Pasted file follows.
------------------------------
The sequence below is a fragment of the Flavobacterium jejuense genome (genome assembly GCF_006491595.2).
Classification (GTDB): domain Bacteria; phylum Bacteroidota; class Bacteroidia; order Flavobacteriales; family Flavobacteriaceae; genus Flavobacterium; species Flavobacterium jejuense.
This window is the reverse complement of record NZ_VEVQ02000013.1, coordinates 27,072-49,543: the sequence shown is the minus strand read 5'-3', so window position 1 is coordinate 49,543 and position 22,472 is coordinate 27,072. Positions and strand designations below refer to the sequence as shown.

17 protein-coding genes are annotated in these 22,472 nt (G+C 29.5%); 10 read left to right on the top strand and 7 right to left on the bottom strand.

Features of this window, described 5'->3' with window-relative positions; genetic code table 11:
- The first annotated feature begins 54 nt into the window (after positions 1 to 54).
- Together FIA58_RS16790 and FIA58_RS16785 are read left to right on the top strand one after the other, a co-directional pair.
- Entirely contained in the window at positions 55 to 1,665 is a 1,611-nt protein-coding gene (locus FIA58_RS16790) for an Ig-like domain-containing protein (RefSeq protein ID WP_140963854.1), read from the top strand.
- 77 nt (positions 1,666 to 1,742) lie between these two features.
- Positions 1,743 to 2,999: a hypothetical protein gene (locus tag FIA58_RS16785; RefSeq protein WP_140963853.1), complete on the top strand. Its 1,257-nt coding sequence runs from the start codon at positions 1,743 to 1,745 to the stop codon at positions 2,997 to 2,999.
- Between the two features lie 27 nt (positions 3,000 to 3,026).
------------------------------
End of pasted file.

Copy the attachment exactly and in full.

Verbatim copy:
The sequence below is a fragment of the Flavobacterium jejuense genome (genome assembly GCF_006491595.2).
Classification (GTDB): domain Bacteria; phylum Bacteroidota; class Bacteroidia; order Flavobacteriales; family Flavobacteriaceae; genus Flavobacterium; species Flavobacterium jejuense.
This window is the reverse complement of record NZ_VEVQ02000013.1, coordinates 27,072-49,543: the sequence shown is the minus strand read 5'-3', so window position 1 is coordinate 49,543 and position 22,472 is coordinate 27,072. Positions and strand designations below refer to the sequence as shown.

17 protein-coding genes are annotated in these 22,472 nt (G+C 29.5%); 10 read left to right on the top strand and 7 right to left on the bottom strand.

Features of this window, described 5'->3' with window-relative positions; genetic code table 11:
- The first annotated feature begins 54 nt into the window (after positions 1 to 54).
- Together FIA58_RS16790 and FIA58_RS16785 are read left to right on the top strand one after the other, a co-directional pair.
- Entirely contained in the window at positions 55 to 1,665 is a 1,611-nt protein-coding gene (locus FIA58_RS16790) for an Ig-like domain-containing protein (RefSeq protein ID WP_140963854.1), read from the top strand.
- 77 nt (positions 1,666 to 1,742) lie between these two features.
- Positions 1,743 to 2,999: a hypothetical protein gene (locus tag FIA58_RS16785; RefSeq protein WP_140963853.1), complete on the top strand. Its 1,257-nt coding sequence runs from the start codon at positions 1,743 to 1,745 to the stop codon at positions 2,997 to 2,999.
- Between the two features lie 27 nt (positions 3,000 to 3,026).